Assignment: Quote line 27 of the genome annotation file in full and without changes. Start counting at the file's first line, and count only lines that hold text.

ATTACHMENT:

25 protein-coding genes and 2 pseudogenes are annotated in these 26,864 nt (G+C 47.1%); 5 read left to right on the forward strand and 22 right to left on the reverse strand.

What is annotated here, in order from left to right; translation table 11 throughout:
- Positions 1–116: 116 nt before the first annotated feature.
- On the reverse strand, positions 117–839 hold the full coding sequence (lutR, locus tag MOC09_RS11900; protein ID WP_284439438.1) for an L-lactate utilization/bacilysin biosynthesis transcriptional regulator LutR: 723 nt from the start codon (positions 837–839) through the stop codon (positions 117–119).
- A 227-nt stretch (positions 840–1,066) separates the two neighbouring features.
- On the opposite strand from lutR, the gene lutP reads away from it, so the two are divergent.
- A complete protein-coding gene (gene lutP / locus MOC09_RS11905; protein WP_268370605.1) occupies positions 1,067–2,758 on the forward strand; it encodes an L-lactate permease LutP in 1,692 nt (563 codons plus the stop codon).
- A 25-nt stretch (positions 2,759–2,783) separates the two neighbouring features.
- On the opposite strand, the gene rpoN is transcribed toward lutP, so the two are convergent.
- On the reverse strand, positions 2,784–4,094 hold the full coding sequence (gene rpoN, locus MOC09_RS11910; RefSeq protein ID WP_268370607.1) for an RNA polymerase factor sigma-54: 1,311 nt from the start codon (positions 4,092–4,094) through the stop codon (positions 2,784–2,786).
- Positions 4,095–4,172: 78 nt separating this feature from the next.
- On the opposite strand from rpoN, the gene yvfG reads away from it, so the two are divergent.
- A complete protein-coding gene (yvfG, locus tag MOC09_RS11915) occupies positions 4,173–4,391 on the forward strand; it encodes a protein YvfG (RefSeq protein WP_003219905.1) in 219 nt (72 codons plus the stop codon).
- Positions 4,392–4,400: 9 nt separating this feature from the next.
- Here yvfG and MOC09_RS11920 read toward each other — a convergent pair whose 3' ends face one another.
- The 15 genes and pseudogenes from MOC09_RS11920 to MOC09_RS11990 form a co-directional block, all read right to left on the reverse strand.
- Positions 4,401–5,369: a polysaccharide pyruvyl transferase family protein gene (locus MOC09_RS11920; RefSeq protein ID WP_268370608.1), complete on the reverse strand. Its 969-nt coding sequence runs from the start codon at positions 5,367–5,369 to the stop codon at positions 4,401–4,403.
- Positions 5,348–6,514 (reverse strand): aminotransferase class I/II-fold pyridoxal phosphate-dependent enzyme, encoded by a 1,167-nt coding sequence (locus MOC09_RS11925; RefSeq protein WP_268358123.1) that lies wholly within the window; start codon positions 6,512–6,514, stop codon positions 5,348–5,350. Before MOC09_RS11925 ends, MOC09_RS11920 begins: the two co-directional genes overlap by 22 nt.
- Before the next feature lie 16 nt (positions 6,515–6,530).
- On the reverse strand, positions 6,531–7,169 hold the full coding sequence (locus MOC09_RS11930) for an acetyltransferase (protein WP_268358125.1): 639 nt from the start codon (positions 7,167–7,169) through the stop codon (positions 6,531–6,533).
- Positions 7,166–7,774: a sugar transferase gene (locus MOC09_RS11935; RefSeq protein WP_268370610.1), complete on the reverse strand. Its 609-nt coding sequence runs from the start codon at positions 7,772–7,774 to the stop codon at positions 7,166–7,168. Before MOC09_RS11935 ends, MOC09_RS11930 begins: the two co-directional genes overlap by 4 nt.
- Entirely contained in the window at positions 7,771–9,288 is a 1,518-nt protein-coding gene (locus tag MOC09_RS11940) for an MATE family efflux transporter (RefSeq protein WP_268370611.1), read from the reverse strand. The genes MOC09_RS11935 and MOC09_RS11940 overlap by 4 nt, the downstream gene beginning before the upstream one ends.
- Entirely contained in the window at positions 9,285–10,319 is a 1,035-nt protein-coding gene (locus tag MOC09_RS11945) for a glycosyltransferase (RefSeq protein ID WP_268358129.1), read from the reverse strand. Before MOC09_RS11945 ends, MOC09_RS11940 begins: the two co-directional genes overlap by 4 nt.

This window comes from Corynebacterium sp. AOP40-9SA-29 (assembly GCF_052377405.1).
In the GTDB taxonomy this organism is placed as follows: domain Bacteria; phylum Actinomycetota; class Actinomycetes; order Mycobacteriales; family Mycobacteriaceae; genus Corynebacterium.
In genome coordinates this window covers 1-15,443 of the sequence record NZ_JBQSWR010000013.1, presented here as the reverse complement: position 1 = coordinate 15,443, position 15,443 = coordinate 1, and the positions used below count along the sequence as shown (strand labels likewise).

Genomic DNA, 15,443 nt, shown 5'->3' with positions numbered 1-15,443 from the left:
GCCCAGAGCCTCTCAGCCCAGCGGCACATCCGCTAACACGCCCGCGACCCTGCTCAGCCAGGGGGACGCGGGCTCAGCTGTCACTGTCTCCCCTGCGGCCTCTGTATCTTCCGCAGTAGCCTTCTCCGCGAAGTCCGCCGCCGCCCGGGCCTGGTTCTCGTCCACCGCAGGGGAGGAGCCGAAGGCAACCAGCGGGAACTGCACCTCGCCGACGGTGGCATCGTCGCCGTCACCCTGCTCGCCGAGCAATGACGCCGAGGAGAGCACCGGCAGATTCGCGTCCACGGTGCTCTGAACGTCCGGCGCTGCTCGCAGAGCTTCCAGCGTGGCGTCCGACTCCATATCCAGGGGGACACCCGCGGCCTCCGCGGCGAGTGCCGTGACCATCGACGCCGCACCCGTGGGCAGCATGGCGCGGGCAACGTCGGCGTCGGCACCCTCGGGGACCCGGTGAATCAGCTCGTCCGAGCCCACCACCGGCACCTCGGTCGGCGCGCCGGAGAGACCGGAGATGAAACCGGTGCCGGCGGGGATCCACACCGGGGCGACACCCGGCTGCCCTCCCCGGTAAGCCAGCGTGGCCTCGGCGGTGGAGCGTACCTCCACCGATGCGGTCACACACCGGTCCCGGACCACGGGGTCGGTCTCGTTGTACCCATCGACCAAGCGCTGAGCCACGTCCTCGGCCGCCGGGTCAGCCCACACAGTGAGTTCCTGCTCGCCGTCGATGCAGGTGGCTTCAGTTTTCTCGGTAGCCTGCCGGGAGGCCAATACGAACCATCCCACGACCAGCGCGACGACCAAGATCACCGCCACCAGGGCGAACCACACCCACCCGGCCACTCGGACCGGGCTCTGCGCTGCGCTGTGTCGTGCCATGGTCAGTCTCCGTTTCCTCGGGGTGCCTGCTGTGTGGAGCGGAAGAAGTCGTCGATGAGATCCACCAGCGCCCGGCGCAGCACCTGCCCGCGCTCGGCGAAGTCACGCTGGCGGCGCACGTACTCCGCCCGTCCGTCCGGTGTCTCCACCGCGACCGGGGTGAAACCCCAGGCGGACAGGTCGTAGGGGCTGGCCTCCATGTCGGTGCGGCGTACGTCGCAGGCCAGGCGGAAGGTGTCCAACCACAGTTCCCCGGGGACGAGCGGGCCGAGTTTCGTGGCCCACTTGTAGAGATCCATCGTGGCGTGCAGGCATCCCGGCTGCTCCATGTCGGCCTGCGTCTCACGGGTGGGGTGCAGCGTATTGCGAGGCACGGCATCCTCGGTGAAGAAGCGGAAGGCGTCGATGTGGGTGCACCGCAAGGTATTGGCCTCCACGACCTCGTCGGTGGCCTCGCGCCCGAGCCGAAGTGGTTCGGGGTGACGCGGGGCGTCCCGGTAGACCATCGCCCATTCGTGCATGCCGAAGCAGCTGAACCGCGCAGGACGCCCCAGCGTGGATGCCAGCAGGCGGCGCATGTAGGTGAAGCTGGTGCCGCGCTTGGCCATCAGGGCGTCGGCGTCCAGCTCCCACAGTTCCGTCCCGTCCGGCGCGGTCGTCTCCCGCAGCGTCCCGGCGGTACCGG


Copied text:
Genomic DNA, 15,443 nt, shown 5'->3' with positions numbered 1-15,443 from the left: